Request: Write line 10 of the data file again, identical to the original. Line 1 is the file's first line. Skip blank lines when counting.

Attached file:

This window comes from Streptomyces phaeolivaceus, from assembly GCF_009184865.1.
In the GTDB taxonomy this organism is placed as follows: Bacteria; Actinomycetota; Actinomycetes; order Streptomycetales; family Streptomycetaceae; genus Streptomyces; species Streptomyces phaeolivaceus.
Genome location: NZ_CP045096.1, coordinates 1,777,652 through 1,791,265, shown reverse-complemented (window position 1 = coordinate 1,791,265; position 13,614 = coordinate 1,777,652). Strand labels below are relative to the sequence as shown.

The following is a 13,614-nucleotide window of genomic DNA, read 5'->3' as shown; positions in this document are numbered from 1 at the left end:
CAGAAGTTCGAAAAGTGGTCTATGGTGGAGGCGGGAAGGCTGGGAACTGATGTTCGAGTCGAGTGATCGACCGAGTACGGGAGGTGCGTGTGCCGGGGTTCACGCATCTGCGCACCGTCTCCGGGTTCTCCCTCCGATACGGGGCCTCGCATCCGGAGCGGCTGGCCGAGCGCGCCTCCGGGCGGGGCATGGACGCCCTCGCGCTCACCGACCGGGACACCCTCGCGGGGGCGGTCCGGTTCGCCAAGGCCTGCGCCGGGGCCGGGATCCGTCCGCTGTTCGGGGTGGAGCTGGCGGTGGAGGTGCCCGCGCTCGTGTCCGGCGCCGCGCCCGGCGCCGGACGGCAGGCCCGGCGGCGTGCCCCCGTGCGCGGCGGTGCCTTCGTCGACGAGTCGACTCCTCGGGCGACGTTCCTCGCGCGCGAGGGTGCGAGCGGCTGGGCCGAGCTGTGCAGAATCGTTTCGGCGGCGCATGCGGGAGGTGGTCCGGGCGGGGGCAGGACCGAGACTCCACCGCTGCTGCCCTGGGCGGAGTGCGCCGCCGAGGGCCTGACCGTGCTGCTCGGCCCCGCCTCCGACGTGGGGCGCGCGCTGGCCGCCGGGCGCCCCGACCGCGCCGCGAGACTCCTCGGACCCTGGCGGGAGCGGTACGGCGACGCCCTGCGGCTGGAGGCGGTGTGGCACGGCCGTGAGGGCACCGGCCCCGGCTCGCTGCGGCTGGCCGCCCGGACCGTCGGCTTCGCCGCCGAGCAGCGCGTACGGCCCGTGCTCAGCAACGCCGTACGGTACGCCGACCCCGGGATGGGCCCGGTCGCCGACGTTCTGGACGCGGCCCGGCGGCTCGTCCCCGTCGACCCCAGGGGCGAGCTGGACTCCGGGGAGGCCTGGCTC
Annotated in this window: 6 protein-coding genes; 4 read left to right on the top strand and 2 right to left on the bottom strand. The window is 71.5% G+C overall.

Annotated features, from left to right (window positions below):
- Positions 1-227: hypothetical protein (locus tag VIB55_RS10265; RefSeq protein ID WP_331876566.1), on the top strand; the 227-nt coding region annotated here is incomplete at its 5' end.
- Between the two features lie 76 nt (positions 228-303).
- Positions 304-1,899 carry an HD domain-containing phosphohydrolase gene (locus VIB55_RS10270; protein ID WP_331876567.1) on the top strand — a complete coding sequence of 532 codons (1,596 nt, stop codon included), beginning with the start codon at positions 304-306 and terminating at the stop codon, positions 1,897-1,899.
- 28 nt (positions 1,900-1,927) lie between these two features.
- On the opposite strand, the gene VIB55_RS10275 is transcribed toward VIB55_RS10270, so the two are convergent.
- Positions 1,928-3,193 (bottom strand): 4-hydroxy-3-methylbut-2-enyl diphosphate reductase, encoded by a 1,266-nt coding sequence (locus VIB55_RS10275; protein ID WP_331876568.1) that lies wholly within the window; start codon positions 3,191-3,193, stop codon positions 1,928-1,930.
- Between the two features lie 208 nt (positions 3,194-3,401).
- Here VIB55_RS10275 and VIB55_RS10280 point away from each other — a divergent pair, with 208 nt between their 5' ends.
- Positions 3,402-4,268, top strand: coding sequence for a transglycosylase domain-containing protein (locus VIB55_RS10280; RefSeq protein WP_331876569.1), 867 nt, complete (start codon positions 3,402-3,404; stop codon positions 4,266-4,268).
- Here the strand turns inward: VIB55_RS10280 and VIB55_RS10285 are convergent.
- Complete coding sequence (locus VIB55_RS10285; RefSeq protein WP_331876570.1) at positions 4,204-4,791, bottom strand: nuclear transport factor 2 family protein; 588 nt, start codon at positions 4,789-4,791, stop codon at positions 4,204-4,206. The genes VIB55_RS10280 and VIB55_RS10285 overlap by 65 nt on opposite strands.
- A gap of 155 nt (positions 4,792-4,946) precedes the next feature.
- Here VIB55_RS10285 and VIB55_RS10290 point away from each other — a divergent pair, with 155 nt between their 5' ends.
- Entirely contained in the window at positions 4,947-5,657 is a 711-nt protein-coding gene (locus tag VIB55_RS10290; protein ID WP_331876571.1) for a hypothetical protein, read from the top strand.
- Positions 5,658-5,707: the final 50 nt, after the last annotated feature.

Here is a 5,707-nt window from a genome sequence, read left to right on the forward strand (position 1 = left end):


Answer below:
- Positions 304-1,899 carry an HD domain-containing phosphohydrolase gene (locus VIB55_RS10270; protein ID WP_331876567.1) on the top strand — a complete coding sequence of 532 codons (1,596 nt, stop codon included), beginning with the start codon at positions 304-306 and terminating at the stop codon, positions 1,897-1,899.